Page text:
The Sons of Anarchy Season 4 finale has come and gone – in two parts. After an “all-hell-broke-loose’ “To Be, Part 1” – thank you very much Tig (Kim Coates), Jax (Charlie Hunnam) and Tara (Maggie Siff), the actual final episode took a distinctively slower paced turn.
Unfortunately for many viewers, news of Romeo’s (Danny Trejo) potential collusion with the government was spoiled a week back. Other viewers who didn’t catch the Internet spoilers grew weary of Romeo after he told Jax that Otto (Kurt Sutter) did not turn on the club. Sure enough, just as Linc (Ray McKinnon), the feds and Roosevelt (Rockmond Dunbar) were set to arrest members of Galindo, the IRA and SAMCRO as part of their Rico case, “The Three Amigos” showed up. Romeo (Danny Trejo) and Luis (Benito Martinez) arrived with their CIA handler, flashing badges. They shut down the Rico operation just a few minutes into “To Be, Part 2”. I’m sure the that the look of confusion on Linc’s face was echoed on those of several SOA fans.
Sadly, that was the biggest turn in “To Be, Part 2” so if you got wind of it, the rest of the episode had more ‘fizzle’ than shock – and there was a lot of ‘fizzle’ at that. “To Be” blunt, the episode rolled back the entire season. The great Rico case, the Juice (Theo Ortiz) suicide drama, and Linc’s entire role were tossed out the window in two lack-luster minutes.
If you didn’t get word of the spoiler, the episode still petered out in comparison to previous episodes leading up to the finale or in relation to prior SOA finales. Season 2 ended in a cacophony of deaths mixed with a kidnapping and a Darth Vader “Noooo” moment. The Season 3 finale righted all wrongs in Charming – great work Opie (Ryan Hurst) and was perhaps the best Sons of Anarchy season finale to date. In the Season 4 finale, viewers wanted just one thing – Clay’s (Ron Perlman) death. It was “To Be” the culmination of the Hamlet story arc. Perlman had performed his role amazingly this season, but now it was time to go. We’d all miss Perlman and the Jax vs Clay dynamic.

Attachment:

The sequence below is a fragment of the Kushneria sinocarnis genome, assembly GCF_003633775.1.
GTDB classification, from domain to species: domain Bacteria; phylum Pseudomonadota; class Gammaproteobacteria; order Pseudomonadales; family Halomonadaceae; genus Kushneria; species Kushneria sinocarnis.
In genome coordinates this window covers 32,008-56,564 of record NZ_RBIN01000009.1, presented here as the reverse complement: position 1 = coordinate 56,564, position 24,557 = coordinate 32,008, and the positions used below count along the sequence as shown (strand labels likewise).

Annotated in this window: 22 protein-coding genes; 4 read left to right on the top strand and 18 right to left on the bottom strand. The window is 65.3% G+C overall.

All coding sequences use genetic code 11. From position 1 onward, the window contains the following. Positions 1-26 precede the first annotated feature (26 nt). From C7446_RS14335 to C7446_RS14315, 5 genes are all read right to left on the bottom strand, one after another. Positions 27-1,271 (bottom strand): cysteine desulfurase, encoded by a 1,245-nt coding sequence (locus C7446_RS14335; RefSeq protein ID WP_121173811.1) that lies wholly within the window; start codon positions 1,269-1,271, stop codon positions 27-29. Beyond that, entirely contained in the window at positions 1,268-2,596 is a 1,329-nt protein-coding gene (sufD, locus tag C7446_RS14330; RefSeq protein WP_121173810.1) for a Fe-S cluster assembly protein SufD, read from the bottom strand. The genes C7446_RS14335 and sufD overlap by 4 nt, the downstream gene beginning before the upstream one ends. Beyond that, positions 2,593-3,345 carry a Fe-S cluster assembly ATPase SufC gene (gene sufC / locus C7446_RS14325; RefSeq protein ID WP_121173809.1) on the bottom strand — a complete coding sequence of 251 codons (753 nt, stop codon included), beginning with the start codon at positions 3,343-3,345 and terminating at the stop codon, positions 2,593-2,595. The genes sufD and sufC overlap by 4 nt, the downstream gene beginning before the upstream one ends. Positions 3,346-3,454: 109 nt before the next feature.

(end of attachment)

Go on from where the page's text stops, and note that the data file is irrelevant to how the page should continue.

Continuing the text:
Unfortunately, CLAY IS STILL ALIVE. Woe on SAMCRO. Not only is Clay still alive, but also the decision to keep Clay alive wasn’t even made by Jax. Instead, the Fake Galindo squad forced the decision upon Jax. The IRA has refused to deal with anyone, but Clay. The CIA needs the Galindo-IRA deal to go down in order to raise capital and push forward the government’s initiatives. It was all a bizarre blitz of “WTF”. This happened just a few minutes after we learned that Rico was now null-and-void. So, ten to twenty minutes into the finale, everything we expected was completely dismissed. Jax ended up threatening Clay in the hospital instead of killing him with the blood thinner that Tara gave him. Perhaps the scene would have had more momentum if we didn’t know that Clay “had to live”. While Jax didn’t kill Clay, he did draw a drizzle of blood from Clay’s neck when Jax revealed that he would be taking over the club.
“You may as well kill me.” – Clay to Jax
“You’re already dead,” Jax replies and then spits on Clay.